Acid attack survivor and activist Patricia Lefranc flips through a chic book of photos taken of her by British fashion photographer Rankin while seated at her house in the Belgian town of Nivelles.
In one, she’s holding a picture of herself taken before to the horrific 2009 attack by her ex. Others feature her in various positions across the lookbook—a picture library that fashion labels usually utilize.
“After the attack, I have come to see myself more clearly.” “I would have been in tears if I had seen this picture of myself five or six years ago,” Lefranc remarked.
“I know this will sound harsh, but I’ve learned to accept this ugly.” It’s me.
Lefranc,59, is featured in a new campaign by Rankin and the nonprofit Acid Survivors Trust International (ASTi), which aims to increase public awareness of the terrible effects of acid violence and the geographic relationship between the frequency of attacks and the use of corrosives in the fashion and textile industries.
“The lookbook is an advocacy tool created to increase awareness and motivate businesses to take preventative measures by enforcing stronger regulations around corrosive substances that have been weaponized against women, primarily by men.”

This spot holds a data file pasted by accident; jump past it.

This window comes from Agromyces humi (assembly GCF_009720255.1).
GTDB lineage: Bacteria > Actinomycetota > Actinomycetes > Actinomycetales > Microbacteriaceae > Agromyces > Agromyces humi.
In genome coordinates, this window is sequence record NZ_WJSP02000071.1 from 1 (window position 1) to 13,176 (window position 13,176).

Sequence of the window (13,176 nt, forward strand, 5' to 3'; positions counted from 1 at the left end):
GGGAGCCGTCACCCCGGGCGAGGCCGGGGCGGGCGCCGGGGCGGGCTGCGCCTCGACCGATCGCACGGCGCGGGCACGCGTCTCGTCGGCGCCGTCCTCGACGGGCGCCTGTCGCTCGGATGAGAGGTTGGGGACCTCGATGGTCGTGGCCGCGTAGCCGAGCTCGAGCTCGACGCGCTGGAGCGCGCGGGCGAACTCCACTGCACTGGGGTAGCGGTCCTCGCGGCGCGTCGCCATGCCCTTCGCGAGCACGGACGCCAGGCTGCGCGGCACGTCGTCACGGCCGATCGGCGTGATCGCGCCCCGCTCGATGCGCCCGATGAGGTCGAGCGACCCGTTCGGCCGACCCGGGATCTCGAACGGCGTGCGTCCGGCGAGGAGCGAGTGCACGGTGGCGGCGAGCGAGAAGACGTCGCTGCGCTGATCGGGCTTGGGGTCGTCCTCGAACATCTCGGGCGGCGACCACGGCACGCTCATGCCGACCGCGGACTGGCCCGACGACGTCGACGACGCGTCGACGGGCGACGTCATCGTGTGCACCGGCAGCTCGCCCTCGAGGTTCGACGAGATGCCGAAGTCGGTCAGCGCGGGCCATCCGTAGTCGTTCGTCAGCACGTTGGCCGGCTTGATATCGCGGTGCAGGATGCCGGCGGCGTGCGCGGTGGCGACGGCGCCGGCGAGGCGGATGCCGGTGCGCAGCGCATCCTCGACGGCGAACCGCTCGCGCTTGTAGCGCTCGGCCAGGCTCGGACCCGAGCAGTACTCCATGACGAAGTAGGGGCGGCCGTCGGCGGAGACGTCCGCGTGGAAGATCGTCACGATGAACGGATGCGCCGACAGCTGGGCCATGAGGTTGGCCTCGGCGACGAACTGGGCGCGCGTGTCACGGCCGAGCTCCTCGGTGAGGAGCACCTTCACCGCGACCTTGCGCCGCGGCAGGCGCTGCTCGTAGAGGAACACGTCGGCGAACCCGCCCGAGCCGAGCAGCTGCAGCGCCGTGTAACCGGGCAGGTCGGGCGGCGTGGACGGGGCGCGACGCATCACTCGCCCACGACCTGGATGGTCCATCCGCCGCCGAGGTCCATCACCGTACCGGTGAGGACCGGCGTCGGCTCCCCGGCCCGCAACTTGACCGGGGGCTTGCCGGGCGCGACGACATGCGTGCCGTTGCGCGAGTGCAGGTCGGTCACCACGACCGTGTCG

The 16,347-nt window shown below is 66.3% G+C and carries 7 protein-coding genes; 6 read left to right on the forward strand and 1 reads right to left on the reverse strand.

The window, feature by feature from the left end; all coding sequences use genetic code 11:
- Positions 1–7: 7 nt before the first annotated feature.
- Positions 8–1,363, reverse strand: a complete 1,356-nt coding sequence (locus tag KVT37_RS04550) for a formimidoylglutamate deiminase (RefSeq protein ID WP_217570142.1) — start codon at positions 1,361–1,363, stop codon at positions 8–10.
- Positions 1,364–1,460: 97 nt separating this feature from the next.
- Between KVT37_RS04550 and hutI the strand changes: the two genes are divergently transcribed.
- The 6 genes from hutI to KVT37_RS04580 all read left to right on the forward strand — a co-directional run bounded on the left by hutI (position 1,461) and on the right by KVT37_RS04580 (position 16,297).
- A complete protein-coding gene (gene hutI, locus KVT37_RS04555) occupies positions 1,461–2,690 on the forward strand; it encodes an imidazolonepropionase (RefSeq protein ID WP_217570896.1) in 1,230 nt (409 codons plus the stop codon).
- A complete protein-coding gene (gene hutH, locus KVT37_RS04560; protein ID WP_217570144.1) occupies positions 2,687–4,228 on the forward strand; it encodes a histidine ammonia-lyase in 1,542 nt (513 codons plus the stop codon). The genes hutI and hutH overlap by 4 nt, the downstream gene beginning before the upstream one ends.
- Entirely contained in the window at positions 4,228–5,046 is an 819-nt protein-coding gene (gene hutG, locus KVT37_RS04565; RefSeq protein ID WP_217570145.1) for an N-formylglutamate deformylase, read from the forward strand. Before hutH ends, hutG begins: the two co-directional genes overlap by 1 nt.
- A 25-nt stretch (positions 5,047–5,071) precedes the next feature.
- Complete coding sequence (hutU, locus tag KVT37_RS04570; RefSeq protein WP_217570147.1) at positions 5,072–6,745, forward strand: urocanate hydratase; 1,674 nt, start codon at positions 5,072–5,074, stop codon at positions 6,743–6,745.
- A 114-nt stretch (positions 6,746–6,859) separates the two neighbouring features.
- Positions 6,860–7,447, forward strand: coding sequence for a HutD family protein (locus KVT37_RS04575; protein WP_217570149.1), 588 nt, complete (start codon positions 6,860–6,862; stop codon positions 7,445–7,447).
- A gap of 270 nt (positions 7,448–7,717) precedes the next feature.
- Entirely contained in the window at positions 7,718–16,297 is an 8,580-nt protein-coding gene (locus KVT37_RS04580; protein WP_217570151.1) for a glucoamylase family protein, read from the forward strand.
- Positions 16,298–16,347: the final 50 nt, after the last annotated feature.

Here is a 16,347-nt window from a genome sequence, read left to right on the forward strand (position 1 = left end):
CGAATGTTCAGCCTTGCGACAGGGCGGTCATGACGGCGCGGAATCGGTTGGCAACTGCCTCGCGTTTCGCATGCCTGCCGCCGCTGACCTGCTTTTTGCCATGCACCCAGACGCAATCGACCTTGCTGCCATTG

As well as portraits of Lefranc, the “Tear Couture” lookbook focuses on countries with textile industries and acid attacks that have occurred there.
Shah said at least 10,000 acid attacks occur each year around the world, but under-reporting remains a big issue.
“Very few countries have acid attacks as a specific offence so we don’t really know the total number of attacks occurring globally,” he said.
Lefranc’s since jailed attacker, who she says harassed her after she split with him, had posed as a delivery man when he doused her with acid.
“I was crawling on my arms, I couldn’t walk, and I saw that my arm was melting like an aspirin and I said to myself ‘You’re dying here’,” she said.
The mother of three, whose face and body are laced with scars, spent three months in a coma after the attack and has undergone over 100 operations.
“I simply said to myself, ‘Look, if you’re still alive it’s for a reason. There must be a reason’,” she said. “Even before what happened I was a fighter, I was always busy and I did not want to stay locked up at home and give him the satisfaction.”